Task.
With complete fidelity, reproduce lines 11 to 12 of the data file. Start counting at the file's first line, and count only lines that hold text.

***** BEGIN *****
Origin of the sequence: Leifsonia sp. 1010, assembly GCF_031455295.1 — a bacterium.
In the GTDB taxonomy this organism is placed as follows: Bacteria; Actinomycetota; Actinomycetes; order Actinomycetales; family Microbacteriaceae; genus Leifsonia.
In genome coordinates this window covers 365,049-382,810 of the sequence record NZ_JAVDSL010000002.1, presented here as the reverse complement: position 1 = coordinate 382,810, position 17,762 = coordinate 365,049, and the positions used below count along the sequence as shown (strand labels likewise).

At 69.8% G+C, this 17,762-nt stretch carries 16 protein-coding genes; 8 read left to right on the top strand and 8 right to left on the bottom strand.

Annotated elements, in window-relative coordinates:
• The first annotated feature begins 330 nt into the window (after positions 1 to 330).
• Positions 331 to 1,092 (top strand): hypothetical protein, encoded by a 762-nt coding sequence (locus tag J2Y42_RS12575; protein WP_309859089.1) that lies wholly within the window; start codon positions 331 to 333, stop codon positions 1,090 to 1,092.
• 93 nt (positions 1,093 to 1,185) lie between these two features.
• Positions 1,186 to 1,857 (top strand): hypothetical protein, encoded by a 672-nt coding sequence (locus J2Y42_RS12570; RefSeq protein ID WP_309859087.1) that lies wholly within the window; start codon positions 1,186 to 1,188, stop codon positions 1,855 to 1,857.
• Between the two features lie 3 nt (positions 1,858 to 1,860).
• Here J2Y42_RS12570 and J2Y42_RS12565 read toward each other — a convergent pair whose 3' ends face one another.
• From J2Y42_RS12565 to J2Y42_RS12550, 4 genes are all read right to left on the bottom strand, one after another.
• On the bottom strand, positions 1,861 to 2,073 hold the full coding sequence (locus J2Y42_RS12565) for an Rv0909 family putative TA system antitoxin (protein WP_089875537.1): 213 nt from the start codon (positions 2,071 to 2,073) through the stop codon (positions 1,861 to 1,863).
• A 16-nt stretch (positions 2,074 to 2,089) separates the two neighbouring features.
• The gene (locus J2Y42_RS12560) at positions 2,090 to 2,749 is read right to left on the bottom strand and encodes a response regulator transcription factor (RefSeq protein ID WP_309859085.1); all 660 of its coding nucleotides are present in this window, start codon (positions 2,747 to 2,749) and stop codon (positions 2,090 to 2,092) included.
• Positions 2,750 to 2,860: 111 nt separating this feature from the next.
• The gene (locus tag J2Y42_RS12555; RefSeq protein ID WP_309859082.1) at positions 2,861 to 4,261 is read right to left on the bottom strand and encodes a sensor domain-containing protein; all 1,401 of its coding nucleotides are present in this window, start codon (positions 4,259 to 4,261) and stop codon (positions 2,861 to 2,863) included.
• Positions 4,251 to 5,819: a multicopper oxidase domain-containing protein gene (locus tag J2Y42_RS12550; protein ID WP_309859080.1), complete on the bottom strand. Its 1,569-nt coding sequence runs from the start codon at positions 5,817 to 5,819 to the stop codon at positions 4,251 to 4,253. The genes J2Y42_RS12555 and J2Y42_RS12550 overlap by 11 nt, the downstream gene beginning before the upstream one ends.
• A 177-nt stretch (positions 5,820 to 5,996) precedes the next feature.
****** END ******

• Here J2Y42_RS12570 and J2Y42_RS12565 read toward each other — a convergent pair whose 3' ends face one another.
• From J2Y42_RS12565 to J2Y42_RS12550, 4 genes are all read right to left on the bottom strand, one after another.